The problems with Newsstand go even deeper on the technical and economic side:
Auto-renewing subscriptions, which launched as effectively Newsstand-exclusive, are now permitted in any app that sells content or services that fit within Apple’s (vague, arbitrary, and capricious) permitted categories for auto-renewal.
Background downloads and silent content-available push notifications could only be used in Newsstand apps prior to iOS 7. But under iOS 7, these are available to all apps.
Adding insult to injury, the new NSURLSession background-download system is much better than Newsstand’s old NKAssetDownload system, and during the iOS 7 beta, Newsstand developers were told to stick with their old system and not use the new one.
I see no benefit to magazines being in Newsstand anymore. Newsstand apps now have no meaningful exclusive abilities, and iOS 7 effectively buries them in a bland, opaque folder that’s easily hidden.
I don’t think there’s a good way for existing Newsstand apps to leave it without losing all of their subscriptions, but if I were making a new publication app today, I’d stay out of Newsstand and just make it a regular app.
Wired can’t find any evidence that “burn-in” actually changes the sound of speakers, headphones, and microphones, concluding:
Indeed, all of this variation gets at the real thing people are reacting to when they buy new head- and earphones: mental burn-in. If you’re used to dark-sounding headphones, neutral ones may sound bright at first until you get used to the new sound. That flexible calibration is how many of our senses work. Light seems brighter after darkness, sound rings louder after silence. Chances are, a lot of what people attribute to headphone burn-in is actually just their brains gradually becoming used to this new sound or new setting.
I think this is exactly right. I’ve never noticed any effects of burn-in on any of my audio equipment — excellent equipment sounds great on day one, and underwhelming equipment never becomes more… whelming over time.
(At the much higher end, the excellent but openBeyerdynamic T90 is on sale for almost $100 off its usual price. It’s a shockingly good pair of headphones. Full review coming soon.)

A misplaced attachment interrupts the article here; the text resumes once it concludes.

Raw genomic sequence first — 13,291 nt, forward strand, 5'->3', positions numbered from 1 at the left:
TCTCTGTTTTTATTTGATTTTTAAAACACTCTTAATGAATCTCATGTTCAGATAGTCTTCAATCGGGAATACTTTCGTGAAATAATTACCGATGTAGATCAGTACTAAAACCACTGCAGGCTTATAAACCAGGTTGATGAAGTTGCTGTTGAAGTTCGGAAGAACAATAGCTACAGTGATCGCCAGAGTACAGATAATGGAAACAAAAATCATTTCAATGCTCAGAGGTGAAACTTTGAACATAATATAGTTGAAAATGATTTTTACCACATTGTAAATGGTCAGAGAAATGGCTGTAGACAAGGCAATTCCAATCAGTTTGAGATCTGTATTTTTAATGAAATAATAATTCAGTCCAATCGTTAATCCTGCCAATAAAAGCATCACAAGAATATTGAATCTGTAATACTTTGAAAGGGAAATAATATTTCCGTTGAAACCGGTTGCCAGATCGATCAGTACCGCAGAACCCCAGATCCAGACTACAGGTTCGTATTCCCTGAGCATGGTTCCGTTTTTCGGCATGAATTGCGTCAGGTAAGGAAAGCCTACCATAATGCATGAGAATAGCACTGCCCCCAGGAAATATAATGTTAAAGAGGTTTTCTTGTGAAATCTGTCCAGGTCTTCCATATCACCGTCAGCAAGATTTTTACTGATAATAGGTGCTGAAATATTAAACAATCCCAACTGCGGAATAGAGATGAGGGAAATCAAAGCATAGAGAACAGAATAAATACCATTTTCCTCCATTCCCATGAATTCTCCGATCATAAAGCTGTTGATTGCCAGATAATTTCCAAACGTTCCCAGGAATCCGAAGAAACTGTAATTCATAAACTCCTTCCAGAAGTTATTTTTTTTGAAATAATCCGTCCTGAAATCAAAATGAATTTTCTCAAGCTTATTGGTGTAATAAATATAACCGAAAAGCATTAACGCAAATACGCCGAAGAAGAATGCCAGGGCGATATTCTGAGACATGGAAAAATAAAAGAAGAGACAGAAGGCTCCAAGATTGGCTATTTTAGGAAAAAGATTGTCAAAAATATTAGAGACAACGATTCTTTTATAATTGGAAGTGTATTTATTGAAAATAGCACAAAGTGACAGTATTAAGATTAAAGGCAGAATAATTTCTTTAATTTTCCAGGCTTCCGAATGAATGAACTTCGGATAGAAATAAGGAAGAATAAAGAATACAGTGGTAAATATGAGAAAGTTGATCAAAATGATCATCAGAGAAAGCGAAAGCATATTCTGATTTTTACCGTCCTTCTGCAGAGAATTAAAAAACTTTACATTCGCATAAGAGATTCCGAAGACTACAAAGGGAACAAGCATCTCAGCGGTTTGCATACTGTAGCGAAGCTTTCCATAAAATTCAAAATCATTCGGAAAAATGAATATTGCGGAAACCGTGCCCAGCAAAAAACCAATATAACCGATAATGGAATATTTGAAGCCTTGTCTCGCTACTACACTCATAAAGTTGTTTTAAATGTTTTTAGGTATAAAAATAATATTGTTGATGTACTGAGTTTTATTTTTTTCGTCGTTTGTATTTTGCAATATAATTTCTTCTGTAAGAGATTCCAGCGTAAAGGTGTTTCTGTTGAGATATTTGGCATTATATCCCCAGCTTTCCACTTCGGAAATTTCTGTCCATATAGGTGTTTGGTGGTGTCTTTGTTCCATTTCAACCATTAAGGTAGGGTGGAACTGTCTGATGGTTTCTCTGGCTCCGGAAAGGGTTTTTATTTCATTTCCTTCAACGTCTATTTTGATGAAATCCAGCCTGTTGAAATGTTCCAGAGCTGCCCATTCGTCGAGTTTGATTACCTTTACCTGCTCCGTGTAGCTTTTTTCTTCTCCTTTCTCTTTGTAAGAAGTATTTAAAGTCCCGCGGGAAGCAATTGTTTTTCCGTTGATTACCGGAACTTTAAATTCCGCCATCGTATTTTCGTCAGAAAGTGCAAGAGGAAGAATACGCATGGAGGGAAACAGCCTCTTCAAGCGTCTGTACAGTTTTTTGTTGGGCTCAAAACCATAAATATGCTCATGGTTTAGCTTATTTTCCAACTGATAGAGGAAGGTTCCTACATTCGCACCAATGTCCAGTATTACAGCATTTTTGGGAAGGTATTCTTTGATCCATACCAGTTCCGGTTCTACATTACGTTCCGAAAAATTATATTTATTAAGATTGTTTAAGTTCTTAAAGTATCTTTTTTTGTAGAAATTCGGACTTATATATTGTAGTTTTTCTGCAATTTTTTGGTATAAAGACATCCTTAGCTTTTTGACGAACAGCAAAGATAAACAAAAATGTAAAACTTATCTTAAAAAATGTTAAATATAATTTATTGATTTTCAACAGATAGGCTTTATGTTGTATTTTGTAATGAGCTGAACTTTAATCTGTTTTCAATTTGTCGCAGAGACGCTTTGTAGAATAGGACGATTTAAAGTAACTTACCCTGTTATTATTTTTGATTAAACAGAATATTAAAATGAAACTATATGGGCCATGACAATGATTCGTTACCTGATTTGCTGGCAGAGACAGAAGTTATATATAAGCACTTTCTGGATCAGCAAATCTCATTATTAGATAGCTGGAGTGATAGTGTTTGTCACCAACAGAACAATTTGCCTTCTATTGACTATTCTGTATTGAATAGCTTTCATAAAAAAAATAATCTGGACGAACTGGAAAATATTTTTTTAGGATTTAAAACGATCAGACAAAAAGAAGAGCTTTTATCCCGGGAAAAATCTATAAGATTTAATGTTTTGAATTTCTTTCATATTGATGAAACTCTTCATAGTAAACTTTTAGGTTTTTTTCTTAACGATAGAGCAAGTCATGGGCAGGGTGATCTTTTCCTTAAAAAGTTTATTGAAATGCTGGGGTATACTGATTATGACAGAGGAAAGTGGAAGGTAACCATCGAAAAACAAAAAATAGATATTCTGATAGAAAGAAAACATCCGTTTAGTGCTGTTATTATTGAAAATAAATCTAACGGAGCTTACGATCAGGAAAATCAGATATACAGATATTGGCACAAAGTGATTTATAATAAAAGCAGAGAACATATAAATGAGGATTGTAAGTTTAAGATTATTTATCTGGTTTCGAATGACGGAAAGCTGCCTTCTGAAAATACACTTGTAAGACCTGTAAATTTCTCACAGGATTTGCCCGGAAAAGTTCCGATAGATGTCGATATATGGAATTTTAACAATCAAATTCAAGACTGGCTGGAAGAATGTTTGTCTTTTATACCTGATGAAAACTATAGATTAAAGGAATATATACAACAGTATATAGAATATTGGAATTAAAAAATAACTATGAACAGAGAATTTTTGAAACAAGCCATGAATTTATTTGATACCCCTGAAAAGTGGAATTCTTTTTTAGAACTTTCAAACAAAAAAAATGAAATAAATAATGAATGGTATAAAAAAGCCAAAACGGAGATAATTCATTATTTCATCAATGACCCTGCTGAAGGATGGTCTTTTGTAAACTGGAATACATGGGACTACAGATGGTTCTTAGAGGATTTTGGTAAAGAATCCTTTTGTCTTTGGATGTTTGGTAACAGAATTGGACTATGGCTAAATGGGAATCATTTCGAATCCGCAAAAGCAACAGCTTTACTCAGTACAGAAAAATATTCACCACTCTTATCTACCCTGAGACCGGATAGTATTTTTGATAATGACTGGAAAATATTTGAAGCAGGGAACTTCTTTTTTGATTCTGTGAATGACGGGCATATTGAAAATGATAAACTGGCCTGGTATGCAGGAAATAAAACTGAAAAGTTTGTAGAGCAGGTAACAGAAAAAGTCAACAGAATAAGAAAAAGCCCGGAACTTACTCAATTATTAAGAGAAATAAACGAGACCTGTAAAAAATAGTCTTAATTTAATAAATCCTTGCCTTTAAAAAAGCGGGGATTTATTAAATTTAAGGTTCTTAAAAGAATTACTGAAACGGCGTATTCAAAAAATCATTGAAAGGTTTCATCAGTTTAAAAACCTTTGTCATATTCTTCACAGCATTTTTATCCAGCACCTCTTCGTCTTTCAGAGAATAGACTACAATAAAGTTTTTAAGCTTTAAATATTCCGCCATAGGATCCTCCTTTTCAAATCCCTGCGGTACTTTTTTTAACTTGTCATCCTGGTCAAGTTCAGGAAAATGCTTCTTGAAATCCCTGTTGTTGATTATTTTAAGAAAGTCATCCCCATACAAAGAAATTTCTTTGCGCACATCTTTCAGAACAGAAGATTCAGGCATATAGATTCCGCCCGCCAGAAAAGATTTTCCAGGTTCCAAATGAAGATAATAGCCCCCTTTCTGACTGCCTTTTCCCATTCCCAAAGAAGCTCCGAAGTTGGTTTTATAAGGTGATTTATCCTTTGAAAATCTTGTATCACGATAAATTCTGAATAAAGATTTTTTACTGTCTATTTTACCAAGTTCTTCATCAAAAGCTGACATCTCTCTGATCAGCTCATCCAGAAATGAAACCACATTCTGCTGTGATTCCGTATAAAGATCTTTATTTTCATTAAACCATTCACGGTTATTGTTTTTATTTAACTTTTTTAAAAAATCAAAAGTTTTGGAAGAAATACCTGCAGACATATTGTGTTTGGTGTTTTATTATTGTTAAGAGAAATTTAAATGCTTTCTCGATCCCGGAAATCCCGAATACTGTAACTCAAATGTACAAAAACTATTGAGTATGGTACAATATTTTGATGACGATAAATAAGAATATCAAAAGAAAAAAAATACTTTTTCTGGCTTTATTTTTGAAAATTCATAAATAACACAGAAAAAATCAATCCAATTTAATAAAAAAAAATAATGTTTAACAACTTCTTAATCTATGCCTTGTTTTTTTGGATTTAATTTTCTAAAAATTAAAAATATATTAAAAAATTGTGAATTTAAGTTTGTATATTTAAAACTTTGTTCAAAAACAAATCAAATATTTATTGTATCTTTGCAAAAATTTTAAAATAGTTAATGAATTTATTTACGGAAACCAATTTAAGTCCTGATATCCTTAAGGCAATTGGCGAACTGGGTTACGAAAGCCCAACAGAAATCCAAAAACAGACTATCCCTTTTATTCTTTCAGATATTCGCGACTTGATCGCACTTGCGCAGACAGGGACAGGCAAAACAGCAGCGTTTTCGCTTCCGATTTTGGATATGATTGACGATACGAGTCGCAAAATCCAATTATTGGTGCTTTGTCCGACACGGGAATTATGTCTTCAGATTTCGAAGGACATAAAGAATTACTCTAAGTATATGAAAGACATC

Also worth noting: the Big Jambox is on sale for $250. I’ve owned or tried a handful of Bluetooth and AirPlay speakers, and the Big Jambox is the best by far. I just bought another one. Here’s my review, especially compared to the Bose SoundLink (which I hated) and regular-sized Jambox (which I don’t recommend anymore). For whatever it’s worth, to me, it looks best in white.
Update: Great prices on my favorite portable sets for walking, commuting, or traveling, too: closed (recommended) and open.
This is everything wrong with tech-startup culture, unreasonable expectations, and workaholism in one job posting, by a company with a massive audience that probably contains a very high percentage of young software developers.
They would like someone with a computer science degree and at least three years of professional experience in developing web apps top-to-bottom on the full PHP/MySQL stack and Java, Python, or Ruby development1and high-traffic server and database administration and supporting their other employees’ local office IT needs.
They’re going to require you to be a workaholic, not having any work-life balance, which they flippantly celebrate and glorify.
They don’t specify a salary, but they’re very clear that it’s going to be very low — they’d rather spend a fraction of the difference making the office nice.
I did almost this exact job for Tumblr’s first four years. I required, and was given, a great salary plus stock, a nice office environment, and a healthy work-life balance. The difference is that I didn’t have much experience going in — I learned most of the scaling side as we went. An advanced web developer who also wants to be a sysadmin and already has experience managing high-traffic infrastructure is very rare and far more valuable.